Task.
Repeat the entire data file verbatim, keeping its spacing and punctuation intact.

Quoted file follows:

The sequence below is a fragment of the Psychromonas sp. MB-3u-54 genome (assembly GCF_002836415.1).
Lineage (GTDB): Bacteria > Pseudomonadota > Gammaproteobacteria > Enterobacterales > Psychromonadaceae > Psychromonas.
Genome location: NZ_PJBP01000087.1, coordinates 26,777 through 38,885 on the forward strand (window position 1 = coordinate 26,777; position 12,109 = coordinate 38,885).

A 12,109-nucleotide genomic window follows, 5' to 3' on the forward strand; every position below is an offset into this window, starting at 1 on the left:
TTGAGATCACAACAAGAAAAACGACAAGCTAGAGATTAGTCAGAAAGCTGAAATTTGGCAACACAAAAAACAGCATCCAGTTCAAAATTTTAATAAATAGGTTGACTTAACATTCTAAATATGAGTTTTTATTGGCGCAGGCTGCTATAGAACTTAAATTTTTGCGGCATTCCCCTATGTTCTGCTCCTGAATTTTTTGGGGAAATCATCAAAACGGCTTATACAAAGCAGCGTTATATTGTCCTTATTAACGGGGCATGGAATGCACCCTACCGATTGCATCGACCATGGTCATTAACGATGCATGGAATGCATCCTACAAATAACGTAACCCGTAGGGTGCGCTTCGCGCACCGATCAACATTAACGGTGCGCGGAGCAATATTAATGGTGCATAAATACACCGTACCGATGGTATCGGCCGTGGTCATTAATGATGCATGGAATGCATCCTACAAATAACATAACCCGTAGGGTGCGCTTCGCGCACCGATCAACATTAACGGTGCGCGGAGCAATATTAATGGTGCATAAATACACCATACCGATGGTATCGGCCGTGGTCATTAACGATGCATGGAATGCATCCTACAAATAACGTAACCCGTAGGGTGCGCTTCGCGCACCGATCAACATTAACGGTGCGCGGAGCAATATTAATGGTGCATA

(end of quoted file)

The sequence below is a fragment of the Psychromonas sp. MB-3u-54 genome (assembly GCF_002836415.1).
Lineage (GTDB): Bacteria > Pseudomonadota > Gammaproteobacteria > Enterobacterales > Psychromonadaceae > Psychromonas.
Genome location: NZ_PJBP01000087.1, coordinates 26,777 through 38,885 on the forward strand (window position 1 = coordinate 26,777; position 12,109 = coordinate 38,885).

A 12,109-nucleotide genomic window follows, 5' to 3' on the forward strand; every position below is an offset into this window, starting at 1 on the left:
TTGAGATCACAACAAGAAAAACGACAAGCTAGAGATTAGTCAGAAAGCTGAAATTTGGCAACACAAAAAACAGCATCCAGTTCAAAATTTTAATAAATAGGTTGACTTAACATTCTAAATATGAGTTTTTATTGGCGCAGGCTGCTATAGAACTTAAATTTTTGCGGCATTCCCCTATGTTCTGCTCCTGAATTTTTTGGGGAAATCATCAAAACGGCTTATACAAAGCAGCGTTATATTGTCCTTATTAACGGGGCATGGAATGCACCCTACCGATTGCATCGACCATGGTCATTAACGATGCATGGAATGCATCCTACAAATAACGTAACCCGTAGGGTGCGCTTCGCGCACCGATCAACATTAACGGTGCGCGGAGCAATATTAATGGTGCATAAATACACCGTACCGATGGTATCGGCCGTGGTCATTAATGATGCATGGAATGCATCCTACAAATAACATAACCCGTAGGGTGCGCTTCGCGCACCGATCAACATTAACGGTGCGCGGAGCAATATTAATGGTGCATAAATACACCATACCGATGGTATCGGCCGTGGTCATTAACGATGCATGGAATGCATCCTACAAATAACGTAACCCGTAGGGTGCGCTTCGCGCACCGATCAACATTAACGGTGCGCGGAGCAATATTAATGGTGCATA